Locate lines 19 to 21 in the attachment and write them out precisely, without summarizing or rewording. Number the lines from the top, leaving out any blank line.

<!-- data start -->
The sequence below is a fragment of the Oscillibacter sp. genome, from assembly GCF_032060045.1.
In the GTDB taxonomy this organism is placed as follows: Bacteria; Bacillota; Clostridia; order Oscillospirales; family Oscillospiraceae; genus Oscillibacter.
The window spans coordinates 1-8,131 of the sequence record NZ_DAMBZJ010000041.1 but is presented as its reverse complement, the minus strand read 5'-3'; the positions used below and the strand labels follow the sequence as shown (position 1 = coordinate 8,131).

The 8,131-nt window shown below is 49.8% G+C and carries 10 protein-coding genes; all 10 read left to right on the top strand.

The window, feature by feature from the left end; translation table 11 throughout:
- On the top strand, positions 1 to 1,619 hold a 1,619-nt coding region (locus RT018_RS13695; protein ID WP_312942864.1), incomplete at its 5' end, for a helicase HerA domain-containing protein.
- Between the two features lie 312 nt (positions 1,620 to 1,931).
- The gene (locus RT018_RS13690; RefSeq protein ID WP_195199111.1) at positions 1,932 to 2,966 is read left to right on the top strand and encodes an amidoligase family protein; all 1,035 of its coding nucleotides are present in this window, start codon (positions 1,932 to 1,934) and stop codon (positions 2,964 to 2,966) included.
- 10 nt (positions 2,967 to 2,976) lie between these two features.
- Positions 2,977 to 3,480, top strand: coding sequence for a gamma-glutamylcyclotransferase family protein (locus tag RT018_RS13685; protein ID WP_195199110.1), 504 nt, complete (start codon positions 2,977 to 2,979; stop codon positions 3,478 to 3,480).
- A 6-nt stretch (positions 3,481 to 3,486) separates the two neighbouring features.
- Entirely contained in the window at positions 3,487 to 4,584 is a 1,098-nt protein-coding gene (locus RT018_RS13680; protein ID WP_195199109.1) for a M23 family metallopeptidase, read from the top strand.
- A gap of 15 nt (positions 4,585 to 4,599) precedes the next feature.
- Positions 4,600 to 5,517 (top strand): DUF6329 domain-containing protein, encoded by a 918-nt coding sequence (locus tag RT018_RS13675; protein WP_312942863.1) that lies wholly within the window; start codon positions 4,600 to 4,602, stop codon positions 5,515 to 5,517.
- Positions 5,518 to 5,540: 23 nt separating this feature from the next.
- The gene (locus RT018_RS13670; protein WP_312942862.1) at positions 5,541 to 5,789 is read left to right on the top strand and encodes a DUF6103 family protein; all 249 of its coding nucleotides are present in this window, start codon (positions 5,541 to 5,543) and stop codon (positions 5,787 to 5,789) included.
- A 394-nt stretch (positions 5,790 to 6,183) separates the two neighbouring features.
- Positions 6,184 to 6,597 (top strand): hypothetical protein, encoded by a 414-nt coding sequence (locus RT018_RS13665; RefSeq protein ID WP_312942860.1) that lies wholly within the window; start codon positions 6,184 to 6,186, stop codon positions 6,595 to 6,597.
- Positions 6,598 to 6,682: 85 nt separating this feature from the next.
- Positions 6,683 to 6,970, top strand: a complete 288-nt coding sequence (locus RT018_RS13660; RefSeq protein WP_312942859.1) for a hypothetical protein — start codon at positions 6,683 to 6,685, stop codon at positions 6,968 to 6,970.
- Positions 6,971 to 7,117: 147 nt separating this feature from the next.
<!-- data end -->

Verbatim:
- Positions 6,598 to 6,682: 85 nt separating this feature from the next.
- Positions 6,683 to 6,970, top strand: a complete 288-nt coding sequence (locus RT018_RS13660; RefSeq protein WP_312942859.1) for a hypothetical protein — start codon at positions 6,683 to 6,685, stop codon at positions 6,968 to 6,970.
- Positions 6,971 to 7,117: 147 nt separating this feature from the next.